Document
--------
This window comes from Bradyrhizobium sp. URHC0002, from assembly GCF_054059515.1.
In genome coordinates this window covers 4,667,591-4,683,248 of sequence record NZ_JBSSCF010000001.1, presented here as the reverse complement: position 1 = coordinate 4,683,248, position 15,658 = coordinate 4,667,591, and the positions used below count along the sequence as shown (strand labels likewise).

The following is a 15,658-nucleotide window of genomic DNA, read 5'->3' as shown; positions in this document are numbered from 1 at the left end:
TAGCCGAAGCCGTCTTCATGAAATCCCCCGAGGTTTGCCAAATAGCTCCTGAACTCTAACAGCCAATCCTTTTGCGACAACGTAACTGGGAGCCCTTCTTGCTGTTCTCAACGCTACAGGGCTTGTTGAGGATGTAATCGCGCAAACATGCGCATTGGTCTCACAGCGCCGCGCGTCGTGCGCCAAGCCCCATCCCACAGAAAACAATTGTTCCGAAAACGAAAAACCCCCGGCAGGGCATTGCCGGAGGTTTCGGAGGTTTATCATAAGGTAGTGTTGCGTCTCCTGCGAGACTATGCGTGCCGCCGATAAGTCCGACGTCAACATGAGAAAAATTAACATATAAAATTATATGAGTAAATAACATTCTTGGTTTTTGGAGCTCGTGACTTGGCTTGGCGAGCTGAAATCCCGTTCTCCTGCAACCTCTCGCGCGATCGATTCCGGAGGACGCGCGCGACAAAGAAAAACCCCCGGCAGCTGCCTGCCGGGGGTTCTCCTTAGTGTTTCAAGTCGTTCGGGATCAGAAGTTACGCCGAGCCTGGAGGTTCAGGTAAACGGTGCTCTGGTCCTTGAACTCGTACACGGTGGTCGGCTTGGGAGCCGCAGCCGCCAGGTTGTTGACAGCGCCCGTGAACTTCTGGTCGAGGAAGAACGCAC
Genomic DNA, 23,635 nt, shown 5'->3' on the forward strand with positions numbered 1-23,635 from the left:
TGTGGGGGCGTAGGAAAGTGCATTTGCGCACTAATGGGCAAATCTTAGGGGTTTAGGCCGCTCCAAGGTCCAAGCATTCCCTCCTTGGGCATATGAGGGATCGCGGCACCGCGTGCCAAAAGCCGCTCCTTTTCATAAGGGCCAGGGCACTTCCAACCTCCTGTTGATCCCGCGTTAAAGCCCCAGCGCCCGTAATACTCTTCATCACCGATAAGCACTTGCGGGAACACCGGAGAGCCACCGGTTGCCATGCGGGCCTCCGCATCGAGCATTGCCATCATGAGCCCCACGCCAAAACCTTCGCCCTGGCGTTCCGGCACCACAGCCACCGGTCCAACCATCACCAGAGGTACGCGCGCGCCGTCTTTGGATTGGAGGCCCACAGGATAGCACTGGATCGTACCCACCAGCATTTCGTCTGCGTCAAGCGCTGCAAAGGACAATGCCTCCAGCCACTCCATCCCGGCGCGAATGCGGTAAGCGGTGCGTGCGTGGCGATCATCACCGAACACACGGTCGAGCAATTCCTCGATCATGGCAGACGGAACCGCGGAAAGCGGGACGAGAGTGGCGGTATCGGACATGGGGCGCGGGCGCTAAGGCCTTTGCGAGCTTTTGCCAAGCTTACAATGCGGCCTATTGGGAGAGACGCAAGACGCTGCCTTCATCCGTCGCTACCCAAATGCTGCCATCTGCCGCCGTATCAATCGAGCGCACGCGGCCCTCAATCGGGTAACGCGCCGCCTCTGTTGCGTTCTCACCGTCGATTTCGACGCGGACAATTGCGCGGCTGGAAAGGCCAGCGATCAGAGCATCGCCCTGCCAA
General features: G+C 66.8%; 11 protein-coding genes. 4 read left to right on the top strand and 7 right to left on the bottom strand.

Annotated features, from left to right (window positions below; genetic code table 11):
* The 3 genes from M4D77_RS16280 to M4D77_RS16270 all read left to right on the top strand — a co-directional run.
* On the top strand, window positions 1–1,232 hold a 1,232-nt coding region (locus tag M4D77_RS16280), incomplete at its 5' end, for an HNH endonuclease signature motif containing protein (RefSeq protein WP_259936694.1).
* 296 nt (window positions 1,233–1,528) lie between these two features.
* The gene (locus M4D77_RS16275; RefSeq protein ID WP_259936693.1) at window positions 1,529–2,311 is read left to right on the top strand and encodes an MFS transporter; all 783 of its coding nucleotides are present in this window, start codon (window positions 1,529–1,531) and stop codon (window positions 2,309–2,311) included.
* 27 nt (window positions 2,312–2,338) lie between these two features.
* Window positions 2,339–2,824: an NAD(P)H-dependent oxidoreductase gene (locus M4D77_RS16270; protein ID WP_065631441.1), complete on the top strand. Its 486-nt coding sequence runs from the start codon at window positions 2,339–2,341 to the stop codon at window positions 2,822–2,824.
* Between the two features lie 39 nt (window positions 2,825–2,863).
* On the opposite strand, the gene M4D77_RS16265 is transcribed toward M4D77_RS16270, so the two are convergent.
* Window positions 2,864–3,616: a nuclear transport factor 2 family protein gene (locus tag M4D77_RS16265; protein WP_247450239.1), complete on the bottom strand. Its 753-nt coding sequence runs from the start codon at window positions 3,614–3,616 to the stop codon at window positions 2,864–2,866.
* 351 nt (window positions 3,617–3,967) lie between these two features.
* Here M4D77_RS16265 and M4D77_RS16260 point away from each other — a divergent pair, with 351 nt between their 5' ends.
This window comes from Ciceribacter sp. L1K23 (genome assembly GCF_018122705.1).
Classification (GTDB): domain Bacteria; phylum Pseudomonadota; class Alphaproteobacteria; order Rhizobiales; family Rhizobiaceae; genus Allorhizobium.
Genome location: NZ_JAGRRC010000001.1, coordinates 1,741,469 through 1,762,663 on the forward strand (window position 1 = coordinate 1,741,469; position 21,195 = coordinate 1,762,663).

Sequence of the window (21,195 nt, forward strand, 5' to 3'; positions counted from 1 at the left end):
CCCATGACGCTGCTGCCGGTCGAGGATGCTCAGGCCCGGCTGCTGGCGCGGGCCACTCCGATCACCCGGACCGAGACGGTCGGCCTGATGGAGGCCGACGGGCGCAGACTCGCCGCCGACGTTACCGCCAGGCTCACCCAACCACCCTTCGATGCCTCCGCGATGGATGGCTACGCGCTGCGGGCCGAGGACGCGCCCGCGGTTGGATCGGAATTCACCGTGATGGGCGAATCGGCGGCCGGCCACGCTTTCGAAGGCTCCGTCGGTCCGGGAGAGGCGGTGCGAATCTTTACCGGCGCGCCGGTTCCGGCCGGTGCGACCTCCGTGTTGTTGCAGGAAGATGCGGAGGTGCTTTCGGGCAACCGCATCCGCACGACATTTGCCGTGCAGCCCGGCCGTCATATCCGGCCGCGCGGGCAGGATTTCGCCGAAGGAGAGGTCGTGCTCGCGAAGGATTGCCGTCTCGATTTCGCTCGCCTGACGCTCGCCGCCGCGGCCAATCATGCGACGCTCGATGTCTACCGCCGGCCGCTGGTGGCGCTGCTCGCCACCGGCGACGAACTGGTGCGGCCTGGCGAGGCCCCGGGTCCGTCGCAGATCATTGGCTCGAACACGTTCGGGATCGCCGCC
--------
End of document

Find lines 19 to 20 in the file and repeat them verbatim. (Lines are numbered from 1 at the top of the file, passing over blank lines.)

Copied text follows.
* Here M4D77_RS16265 and M4D77_RS16260 point away from each other — a divergent pair, with 351 nt between their 5' ends.
This window comes from Ciceribacter sp. L1K23 (genome assembly GCF_018122705.1).